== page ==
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Three Proven Intervention and Remediation Strategies for Effective Instruction

Supporting and motivating at-risk and struggling students

Many district leaders are challenged with developing whole-school, data-driven, prevention-based frameworks for improving learning outcomes for every student. Under the new provisions of ESSA, district leaders are also mandated to build curriculum capacity using a layered continuum of evidence-based practices and systems, to improve outcomes for students in Tiers 2-3 and special education.

In this web seminar, leading academic experts discussed three proven strategies for ensuring that district instruction supports and motivates at-risk and struggling students and meets these mandates, by helping teacher leaders to proactively implement intervention and remediation in the classroom.

Professor of Special Education
Department of Educational Psychology
University of Oklahoma
McGraw-Hill Education author

Over 90 percent of all appropriate behaviors in the classroom tend to go unrecognized, and the behaviors that do get recognized are ones we don’t want to see. There’s a lot of negative scanning going on, trying to catch kids who are not following the rules, versus positive scanning, looking for students who are behaving appropriately.

A meta-analysis conducted in 2003 found that there are 31 percent fewer discipline problems for teachers who have positive relationships with their students. What is a positive relationship? It’s how we interact with our students, which we can break down to the ratio of positive to negative interactions. The goal is, overall, to have around a 3-to-1 to 5-to-1 ratio. And that’s not a ratio that was just pulled out of the air.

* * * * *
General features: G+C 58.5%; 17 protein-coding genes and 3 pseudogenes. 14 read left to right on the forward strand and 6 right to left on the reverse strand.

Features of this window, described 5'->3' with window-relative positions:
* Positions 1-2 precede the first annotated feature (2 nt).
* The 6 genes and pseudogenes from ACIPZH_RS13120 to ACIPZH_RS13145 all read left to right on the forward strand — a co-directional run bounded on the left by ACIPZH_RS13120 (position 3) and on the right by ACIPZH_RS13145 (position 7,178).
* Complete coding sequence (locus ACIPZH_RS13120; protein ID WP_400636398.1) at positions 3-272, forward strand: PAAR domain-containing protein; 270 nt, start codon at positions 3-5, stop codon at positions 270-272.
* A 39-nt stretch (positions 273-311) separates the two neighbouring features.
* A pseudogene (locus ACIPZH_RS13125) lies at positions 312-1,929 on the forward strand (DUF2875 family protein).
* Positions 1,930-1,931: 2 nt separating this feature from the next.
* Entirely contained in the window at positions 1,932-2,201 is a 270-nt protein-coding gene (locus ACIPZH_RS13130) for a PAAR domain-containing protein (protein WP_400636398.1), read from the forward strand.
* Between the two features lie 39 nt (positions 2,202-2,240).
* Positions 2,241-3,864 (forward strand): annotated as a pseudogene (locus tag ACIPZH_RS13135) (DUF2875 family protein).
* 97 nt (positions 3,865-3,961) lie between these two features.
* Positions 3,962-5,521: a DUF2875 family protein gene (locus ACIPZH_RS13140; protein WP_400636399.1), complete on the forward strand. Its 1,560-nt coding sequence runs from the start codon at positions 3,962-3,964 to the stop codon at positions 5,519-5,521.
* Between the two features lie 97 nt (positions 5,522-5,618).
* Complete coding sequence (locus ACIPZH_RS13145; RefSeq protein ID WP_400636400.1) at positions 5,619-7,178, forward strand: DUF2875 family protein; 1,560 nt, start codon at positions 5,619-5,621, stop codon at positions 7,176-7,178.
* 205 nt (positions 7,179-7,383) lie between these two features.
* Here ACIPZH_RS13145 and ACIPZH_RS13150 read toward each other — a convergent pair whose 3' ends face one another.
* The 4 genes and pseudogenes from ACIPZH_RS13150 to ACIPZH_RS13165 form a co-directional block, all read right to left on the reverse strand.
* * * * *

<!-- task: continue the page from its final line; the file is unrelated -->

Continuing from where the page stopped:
We know that effective teachers are more positive with their students. They use more positive means of motivating than aversive means. The more positive we are with our kids, the better able we are to provide effective instruction and effective behavior management procedures.

There are a variety of ways to make these interactions more positive.

  1. We explicitly teach and encourage classroomwide expectations, both academically and behaviorally.
  2. We explicitly teach classroom routines.
  3. We aim for that 3-to-1 to 5-to-1 positive to negative interaction ratio. If we’re looking at the biggest bang for our buck in terms of behavior management, this is where we go.
  4. We engage in active supervision with positive, versus negative, scanning. In other words, trying to catch kids being good, versus catching kids who are violating our expectations or our rules.
  5. We provide precision requests for minor and frequent behavior errors, versus warnings and threats.
  6. We use preventive strategies, such as pre-corrections and pre-teaching for chronic errors. If we can predict what behaviors the students will exhibit in certain situations, we take steps to try to prevent those behaviors from occurring in the first place by teaching those expectations, rules and routines.
  7. We want to ensure that curriculum is matched to student skill, to avoid issues with students attempting to escape or avoid academic tasks because those tasks are aversive to them.

Chair of the Department
of Educational Psychology
Professor of Special Education
University of Oklahoma
McGraw-Hill Education author